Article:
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Sensory Processing Disorder




Highly sensitive
children can learn to manage their environment, and you can remain calm in the
process.

 By Pat Blackwell,  Ph.D. 

“My shoes don’t feel right.” “This cereal tastes too
crunchy!” “Pleeeease no hair brush!” When my daughter was a preschooler, she
would remove and replace her socks and shoes over and over until the seam of
the sock was placed perfectly across her toes and the tension of the shoes
laces felt “just right.” It nearly drove me insane until I realized that Olivia
was not trying to test me. She was actually and profoundly bothered by sensory
stimuli. In my practice I have shared this story with many exasperated parents
who are experiencing the same situation with their own sensory-sensitive children.

            As
infants, highly sensitive children are colicky and resistant to soothing. They
may even reject their parents’ efforts to hold and play with them. Sleep
problems, feeding issues and irregular “poops” can be very trying for parents. While
typical children may be initially startled by sounds and other sensory stimuli,
they tend to “get used to” or habituate to the stimuli. Sensitive children do
not. They overreact to stimuli and respond with a startle to each presentation
of a loud sound or tickle touch.

            As
toddlers and preschoolers, sensitive children may be very bossy and
controlling. They may react with aggression when children approach. They may
shriek or push other children if the come near their toys; or they become
biters. These children may stay on the periphery of the play yard or class and
not engage with other children. If they do engage, they prefer to be the
chasers and hate being chased. They resist sitting near others in circle time
and wander off. Klutzy and socially inept are adjectives used to describe some
sensitive children because they invade other’s space or run full force into
friends.  These negative traits can
take a toll on the child’s social-emotional development and self esteem.  

            At
home, sensitive toddlers may be described as “princesses” or “tyrants” who rule
all with their tantrums and bossiness. They need an eternity to get dressed,
reject all but a narrow range of foods (prepared just right, served on the same
plate, with the same spoon, same cup) and resist grooming (hair and teeth brushing).
What these behaviors have in common is self defense and protection. Children
become controlling of their environment to protect themselves from the physical
discomfort of sensory stimulation. But what makes some children so sensitive?

 

let’s get clinical

Sensory Processing Disorder (SPD) is a highly heritable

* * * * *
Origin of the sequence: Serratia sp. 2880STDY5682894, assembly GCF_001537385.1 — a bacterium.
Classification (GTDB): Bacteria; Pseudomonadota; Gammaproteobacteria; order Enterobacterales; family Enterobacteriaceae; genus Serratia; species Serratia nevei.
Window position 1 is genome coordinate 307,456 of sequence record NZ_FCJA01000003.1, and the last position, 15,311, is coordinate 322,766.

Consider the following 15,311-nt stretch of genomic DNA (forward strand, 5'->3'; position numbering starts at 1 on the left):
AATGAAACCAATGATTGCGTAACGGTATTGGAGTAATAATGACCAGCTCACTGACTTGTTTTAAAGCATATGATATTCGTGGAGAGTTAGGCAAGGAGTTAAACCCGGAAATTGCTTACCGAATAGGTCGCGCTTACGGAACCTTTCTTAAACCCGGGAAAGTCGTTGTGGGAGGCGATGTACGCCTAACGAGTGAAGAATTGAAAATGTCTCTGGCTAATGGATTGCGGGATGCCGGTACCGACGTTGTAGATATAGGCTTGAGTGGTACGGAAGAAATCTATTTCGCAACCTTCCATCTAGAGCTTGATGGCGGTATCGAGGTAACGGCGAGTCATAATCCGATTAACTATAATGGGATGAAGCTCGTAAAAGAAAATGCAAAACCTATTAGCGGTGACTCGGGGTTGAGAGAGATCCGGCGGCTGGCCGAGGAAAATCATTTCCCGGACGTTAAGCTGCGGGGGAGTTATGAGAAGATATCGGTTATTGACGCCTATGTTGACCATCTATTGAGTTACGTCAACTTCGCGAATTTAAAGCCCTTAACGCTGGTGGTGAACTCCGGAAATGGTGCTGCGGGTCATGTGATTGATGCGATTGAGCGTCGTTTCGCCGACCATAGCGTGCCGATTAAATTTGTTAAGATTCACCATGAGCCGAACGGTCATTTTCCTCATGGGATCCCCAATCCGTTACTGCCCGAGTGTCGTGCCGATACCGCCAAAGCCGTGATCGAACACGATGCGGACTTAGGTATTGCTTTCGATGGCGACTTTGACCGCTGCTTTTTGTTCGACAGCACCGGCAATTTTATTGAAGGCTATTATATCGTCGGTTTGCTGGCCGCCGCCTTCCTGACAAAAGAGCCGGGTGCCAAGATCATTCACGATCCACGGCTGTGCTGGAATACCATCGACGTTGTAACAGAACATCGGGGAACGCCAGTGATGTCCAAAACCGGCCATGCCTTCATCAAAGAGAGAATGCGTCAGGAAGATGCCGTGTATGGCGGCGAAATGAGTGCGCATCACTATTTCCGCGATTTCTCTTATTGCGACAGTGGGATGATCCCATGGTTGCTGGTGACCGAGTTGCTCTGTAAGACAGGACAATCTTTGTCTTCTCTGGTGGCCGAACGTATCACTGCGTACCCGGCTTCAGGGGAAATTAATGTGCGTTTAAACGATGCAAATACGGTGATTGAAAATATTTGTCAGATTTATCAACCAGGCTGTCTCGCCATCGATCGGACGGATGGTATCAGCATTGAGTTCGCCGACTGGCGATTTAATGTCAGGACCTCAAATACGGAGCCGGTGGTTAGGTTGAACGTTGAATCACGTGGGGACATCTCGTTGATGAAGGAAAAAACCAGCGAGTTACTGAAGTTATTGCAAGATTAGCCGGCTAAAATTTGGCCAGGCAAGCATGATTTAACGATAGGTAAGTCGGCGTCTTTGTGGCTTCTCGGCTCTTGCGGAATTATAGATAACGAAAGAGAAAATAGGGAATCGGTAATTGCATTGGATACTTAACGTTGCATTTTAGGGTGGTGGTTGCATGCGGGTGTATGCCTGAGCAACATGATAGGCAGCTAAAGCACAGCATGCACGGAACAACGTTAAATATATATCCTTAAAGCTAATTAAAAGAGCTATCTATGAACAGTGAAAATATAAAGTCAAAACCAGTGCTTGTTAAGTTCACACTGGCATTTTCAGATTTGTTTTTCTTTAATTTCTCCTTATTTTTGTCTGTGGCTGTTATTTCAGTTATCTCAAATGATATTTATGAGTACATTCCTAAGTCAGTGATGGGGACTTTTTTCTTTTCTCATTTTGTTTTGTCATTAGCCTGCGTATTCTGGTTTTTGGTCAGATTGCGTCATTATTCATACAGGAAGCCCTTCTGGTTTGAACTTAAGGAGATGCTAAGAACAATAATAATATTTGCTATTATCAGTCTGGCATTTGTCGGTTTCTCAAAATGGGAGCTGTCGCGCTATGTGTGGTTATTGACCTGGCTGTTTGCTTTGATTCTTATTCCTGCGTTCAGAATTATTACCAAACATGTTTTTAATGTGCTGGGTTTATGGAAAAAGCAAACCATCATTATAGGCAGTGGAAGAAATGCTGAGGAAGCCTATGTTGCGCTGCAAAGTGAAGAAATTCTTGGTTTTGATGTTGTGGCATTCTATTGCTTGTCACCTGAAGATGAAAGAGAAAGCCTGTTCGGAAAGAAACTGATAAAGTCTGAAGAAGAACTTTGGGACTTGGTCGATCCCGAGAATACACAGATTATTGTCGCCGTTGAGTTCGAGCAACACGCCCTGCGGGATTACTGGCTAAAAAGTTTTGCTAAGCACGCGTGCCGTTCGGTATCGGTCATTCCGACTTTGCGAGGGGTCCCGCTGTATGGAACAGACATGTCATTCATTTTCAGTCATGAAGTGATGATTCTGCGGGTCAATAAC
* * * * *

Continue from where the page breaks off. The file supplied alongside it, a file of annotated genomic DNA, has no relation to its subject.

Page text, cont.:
neurological condition that impacts the way the brain responds to sensory
stimuli. While it may be a stand alone condition, it often co-occurs with
Attention Deficit Hyperactivity Disorder (ADHD) and Pervasive Developmental
Disorder (or Autism Spectrum Disorders). In fact, children with SPD are often
misdiagnosed with Autism or ADHD or even oppositional defiant disorder when a
sensory issue is the main problem.

            Presently,
SPD is not included in the Diagnostic and Statistical Manual (DSM), the “Bible”
of psychiatric disorders. And many pediatricians and other diagnosticians may
be unaware of it. Effective treatment for SPD does exist, but it must be
provided by a specially trained occupational therapist; Crane Rehab in
Jefferson is a great resource. In severe cases of SPD, a multi-disciplinary
approach including occupational therapy and psychology including a full
developmental evaluation and parenting and school-based behavior plan is
warranted.  For older children
treatment with medication may be in order if it co-occurs with ADHD or a
Pervasive Developmental Disorder. Medication is not a treatment for Sensory
Processing Disorder if it occurs alone.

 

compromise
and support

Children with SPD deserve
understanding and treatment. Their difficult behavior must be understood in the
context of their disability. However, limits must be set at home and at school
by patient caregivers who allow some accommodations for children with sensory
issues. Some school-based examples include allowing children to stand during
circle time or eat their lunch outside of the noisy cafeteria.

            At
home, parents can compromise on their expectations regarding dressing and
grooming. My experience with Olivia taught me to add 10 minutes to the morning
routine.  I then left my child to
her “shoe business,” breathed deeply and went to my “happy place.”
Understanding and patience make all the difference with a “sensational child.”  


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